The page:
Foreigners will be allowed to climb nearly 100 high-altitude Himalayan peaks for the first time on the Indian side of Kashmir. The move by the Indian government to allow foreign climbers follows a significant decline in violence by insurgent groups in the region since India and Pakistan started a peace process in 2004, said a state tourism official.
Before the start of the insurgency by separatists in 1989, hundreds of thousands of tourists flocked to the region—known as the Switzerland of the east—to enjoy the glacier-fed streams flowing through the forests and grasslands or lounge on houseboats floating on Srinagar’s Dal Lake.
Separatist violence caused the number of tourists to drop to a few thousand every year, deterred by travel warnings from Western governments and extensive media coverage of fighting between government forces and insurgents. The government in the Indian state of Jammu-Kashmir declared 2010 a “visit Kashmir year” following an improvement in the security situation.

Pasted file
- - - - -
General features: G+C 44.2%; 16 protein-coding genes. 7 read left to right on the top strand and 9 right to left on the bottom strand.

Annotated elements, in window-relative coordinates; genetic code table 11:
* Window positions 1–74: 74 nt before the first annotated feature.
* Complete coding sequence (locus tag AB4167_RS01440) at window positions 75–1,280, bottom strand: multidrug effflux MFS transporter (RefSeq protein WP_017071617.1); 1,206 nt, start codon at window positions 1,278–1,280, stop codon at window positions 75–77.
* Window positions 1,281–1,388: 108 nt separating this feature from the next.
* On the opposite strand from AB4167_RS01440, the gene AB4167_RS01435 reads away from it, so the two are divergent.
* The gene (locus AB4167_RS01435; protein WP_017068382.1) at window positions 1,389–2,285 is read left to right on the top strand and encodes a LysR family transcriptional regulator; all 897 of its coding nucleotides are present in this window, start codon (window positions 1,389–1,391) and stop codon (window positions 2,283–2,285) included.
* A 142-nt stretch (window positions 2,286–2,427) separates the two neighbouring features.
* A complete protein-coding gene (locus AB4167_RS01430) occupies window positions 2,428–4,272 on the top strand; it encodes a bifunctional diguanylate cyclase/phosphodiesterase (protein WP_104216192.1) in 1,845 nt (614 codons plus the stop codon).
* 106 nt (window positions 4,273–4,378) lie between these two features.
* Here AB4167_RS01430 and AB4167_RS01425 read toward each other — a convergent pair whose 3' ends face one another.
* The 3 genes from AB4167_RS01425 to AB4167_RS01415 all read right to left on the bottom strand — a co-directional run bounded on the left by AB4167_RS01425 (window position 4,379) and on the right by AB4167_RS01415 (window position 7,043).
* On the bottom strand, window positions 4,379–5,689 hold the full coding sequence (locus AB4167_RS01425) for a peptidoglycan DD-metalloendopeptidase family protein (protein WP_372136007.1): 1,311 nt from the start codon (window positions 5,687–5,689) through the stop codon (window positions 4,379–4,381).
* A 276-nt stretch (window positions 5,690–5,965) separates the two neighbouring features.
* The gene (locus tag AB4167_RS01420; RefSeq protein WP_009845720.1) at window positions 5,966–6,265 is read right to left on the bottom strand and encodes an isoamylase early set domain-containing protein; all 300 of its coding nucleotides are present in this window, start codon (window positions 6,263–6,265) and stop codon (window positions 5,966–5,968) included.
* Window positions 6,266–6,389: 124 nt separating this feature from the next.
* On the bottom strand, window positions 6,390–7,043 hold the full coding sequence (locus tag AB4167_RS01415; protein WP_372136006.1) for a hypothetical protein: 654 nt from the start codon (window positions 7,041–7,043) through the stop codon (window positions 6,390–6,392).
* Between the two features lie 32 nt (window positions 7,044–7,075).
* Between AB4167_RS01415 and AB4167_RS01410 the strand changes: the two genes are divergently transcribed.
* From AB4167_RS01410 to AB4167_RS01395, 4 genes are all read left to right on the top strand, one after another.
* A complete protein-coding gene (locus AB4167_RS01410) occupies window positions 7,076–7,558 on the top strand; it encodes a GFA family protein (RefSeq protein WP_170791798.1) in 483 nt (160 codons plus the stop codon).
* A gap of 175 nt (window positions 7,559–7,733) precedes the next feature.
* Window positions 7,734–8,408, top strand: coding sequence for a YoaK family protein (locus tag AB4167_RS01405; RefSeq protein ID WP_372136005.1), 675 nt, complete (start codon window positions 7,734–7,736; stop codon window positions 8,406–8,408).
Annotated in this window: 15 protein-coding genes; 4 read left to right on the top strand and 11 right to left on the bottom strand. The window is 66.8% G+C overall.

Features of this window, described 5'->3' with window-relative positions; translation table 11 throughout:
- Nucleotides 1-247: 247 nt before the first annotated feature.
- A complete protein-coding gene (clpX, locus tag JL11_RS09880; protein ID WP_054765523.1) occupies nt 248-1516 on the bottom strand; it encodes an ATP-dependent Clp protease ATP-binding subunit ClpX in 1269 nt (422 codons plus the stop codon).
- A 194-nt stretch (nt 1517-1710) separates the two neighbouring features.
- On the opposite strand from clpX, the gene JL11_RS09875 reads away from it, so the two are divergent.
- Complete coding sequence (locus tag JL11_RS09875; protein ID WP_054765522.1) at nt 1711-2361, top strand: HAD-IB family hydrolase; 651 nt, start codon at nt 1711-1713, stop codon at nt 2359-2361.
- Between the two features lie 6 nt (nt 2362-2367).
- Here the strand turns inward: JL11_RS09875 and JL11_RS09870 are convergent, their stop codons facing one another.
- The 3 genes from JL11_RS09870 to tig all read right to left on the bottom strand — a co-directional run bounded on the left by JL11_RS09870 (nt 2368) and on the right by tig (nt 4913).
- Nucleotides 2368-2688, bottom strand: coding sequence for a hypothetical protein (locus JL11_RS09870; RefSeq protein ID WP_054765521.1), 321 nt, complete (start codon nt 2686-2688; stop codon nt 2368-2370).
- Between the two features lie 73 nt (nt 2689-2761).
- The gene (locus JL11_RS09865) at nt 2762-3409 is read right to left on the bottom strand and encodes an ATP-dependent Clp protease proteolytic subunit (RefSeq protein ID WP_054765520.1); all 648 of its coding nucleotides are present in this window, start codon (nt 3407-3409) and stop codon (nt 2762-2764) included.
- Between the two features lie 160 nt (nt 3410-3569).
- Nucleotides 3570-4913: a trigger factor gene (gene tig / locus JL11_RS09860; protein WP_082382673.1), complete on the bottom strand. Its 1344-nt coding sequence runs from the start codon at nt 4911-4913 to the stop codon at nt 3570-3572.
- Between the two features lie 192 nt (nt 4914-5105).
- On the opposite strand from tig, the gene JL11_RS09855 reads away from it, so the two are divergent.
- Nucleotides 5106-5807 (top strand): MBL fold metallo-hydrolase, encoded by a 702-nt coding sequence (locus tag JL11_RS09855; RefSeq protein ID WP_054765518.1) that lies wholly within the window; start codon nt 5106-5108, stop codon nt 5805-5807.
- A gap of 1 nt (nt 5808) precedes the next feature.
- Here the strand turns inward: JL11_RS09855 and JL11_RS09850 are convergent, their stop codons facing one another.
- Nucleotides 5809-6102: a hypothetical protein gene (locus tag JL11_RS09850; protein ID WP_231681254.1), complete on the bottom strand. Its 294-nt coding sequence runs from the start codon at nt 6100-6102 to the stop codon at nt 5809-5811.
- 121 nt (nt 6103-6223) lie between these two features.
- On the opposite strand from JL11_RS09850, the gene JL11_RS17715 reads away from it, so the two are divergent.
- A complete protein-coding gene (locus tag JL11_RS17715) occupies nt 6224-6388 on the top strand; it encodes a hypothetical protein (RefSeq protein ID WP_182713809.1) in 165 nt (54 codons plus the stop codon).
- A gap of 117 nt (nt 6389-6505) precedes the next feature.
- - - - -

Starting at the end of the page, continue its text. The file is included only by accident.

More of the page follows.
The decision has been taken at the highest level and nearly 100 peaks in Ladakh region are open for trekking and mountaineering. These peaks are situated at an altitude ranging from 9,840 feet (3,000 meters) to nearly 26,246 feet (8,000 meters). The Indian climbers have been scaling those peaks for decades.
Ladakh is a remote part of the former princely state of Kashmir, which is at the heart of the decades-old conflict between nuclear-armed neighbors India and Pakistan. The heavily militarized region also borders China. A part of Ladakh—an ethnically distinct region with historical ties to Tibet—has been controlled by China for decades.